5. Compactor Shelving Unit Configuration
The most common configuration is to have two single bays at either end with one being static and the other mobile.
In between these bays you will commonly find a combination of mobile double-sided and mobile single-sided bays. You may choose to have the end single-sided static bay on the left or the right hand side depending upon the floor layout,
Closing the Compactor will expose floor tracks at one end. The exposed floor tracks will be at the end that has the single-side end mobile bay.
Generally it is wise to have the mobile end away from a high foot traffic area so the tracks do not pose a track hazard.
6. Explanation of Other Terms
There is some confusion with the use of the word Compactus. It is actually a brand name. The most common generic terms are Compactor and Mobile Shelving.
b) Mobile Shelving
Mobile Shelving is exactly as it’s name suggests. Its shelving is mobile. Similarly, Static Shelving is fixed in place or stationery.
Interestingly, the term Compactor is used to describe a Steel Shelving system that has a combination of both mobile and static shelving bays.
c) Lateral Mobile Shelving
Another style of shelving system exists for very narrow spaces where security is not such an issue. Open bays of shelving face outwards towards the aisle. It consists of a line of shelving bays that are mobile that sit in front of a line of shelves that are stationery.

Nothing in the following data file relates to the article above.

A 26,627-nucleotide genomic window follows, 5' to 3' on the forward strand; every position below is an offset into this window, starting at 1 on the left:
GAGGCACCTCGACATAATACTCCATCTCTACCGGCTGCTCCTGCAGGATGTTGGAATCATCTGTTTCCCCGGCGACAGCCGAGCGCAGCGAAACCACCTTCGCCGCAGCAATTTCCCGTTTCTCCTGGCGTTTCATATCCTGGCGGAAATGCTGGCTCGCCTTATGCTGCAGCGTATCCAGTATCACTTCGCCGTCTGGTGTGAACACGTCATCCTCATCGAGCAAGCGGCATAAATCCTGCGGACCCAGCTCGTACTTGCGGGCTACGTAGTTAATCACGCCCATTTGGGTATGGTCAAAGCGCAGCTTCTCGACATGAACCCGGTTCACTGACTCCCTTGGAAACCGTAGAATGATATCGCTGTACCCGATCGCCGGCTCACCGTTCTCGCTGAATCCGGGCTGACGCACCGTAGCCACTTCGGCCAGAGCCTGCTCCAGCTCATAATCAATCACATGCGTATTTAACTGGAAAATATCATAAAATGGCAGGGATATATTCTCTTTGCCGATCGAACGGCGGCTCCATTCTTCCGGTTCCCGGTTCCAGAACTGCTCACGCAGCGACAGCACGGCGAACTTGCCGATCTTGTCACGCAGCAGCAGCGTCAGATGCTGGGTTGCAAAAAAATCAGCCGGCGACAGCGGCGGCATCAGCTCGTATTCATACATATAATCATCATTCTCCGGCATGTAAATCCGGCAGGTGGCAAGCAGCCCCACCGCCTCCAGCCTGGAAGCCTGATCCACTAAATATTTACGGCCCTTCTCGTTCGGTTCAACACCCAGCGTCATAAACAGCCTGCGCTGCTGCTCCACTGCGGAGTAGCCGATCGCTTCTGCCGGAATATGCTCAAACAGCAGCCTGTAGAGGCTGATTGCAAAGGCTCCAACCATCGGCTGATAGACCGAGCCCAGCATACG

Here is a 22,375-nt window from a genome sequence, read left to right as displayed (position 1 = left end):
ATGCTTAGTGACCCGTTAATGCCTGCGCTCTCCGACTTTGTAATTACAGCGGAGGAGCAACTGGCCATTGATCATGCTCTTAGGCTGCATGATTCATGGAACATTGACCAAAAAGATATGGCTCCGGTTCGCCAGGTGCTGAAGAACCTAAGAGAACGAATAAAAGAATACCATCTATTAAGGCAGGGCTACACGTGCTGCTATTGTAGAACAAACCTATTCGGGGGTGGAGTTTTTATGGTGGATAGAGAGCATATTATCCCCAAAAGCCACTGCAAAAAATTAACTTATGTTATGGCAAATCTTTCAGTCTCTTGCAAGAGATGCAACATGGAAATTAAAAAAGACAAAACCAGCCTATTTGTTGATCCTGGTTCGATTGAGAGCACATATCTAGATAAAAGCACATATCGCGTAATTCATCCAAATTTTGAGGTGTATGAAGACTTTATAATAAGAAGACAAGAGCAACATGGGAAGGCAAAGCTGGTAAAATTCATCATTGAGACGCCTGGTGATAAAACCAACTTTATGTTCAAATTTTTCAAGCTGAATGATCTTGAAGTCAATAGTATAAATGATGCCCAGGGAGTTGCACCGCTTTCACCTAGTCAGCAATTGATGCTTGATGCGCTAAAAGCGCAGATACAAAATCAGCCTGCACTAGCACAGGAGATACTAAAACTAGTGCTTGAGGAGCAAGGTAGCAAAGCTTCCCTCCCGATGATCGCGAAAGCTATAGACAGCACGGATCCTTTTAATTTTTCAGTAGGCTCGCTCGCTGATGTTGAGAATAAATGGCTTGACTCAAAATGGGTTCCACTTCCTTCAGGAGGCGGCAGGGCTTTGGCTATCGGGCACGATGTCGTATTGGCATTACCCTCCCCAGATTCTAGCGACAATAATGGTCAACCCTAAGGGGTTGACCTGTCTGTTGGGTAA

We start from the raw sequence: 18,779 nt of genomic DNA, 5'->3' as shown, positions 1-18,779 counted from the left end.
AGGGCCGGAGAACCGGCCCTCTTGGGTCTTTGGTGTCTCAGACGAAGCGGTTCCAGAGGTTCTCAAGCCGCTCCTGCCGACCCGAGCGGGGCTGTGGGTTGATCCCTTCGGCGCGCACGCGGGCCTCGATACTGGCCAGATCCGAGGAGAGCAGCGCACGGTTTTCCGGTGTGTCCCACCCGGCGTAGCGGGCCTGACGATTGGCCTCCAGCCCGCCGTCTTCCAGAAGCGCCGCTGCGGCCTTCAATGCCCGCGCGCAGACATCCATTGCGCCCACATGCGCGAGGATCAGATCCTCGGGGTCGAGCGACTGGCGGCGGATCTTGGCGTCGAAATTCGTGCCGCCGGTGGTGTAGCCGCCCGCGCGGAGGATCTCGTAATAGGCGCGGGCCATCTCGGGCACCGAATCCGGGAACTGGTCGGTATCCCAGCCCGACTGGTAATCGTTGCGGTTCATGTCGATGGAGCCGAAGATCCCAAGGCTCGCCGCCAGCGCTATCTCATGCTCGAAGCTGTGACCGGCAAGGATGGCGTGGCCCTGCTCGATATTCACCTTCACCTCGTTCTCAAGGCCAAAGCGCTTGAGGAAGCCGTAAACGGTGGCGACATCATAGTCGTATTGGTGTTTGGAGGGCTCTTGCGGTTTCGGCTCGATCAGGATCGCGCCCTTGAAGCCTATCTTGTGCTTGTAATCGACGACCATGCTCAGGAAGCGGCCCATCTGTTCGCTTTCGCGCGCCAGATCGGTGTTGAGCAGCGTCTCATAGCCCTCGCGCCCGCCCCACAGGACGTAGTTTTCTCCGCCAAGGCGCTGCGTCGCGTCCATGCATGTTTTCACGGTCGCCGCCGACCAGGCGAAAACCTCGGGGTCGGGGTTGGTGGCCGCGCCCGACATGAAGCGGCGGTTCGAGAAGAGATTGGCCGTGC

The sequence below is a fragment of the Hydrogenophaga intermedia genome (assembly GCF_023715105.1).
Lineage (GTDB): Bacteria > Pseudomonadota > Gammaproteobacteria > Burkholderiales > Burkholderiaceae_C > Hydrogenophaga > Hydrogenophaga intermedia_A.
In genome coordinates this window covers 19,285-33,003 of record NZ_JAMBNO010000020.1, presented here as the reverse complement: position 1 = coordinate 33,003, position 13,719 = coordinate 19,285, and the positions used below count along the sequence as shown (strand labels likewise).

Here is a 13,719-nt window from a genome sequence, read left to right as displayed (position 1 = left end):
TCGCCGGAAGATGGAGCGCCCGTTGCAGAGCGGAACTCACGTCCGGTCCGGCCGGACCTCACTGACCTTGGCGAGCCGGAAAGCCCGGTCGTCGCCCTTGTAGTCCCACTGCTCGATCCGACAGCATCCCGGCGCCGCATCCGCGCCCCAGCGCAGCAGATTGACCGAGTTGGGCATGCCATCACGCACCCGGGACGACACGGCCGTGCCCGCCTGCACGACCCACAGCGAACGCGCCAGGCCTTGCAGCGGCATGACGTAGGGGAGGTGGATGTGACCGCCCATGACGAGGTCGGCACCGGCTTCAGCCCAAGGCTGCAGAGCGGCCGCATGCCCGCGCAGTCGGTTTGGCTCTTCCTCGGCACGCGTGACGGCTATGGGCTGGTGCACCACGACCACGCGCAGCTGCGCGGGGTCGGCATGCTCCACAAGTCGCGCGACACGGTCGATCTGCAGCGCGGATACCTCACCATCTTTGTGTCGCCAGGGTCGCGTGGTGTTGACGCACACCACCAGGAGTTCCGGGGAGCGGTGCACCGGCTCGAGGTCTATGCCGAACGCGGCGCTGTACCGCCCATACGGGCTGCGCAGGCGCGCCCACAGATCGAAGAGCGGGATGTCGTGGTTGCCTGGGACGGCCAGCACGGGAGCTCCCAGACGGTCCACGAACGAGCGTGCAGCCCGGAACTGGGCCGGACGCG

Moving the front mobile bays from side to side is necessary to create a clear space provides access to the rear line of static shelving.
Another term given to this style of shelving is Lateral Storage Compactor or Side to Side Compactor.
d) Longspan Storage Compactors
There is an alternative to using RUT Steel Shelving internals.
Placing Longspan Shelving frames on runners enables you to turn it in to mobile shelving.
7. Thoughts on Storage Compactor Mobile Shelving
a) Why is Compactor Shelving still the ultimate in space saving?
When you have a bookcase, you need one aisle space in front of it to enable you to gain access to it. With a Compactor, you can access multiple bookcases with just one aisle meaning you can fit more bookcases in the one area. There is no limit to the number of bookcases if you have a large area as long as you leave space for just one aisle. The trick behind this is to put these bookcases on wheels so that you can move the aisle to the bookcase you need access to.
b) Why are Compactor Shelving systems so versatile?
Compactor Shelving systems are extremely versatile as they are modular in design. As a result, filling the available footprint is as easy as using different sized modules. You will be able to fill up an area as the modularity of the Compactor design enables it to replicated in both length and depth. There are a number of standard heights, lengths and widths for each module (or bay) to enable you to maximise the space that you have available.
Compactors may be used for a variety of applications.
Space Rescue have Compactor Shelving for sale Sydney, Melbourne, Brisbane, Adelaide and Perth.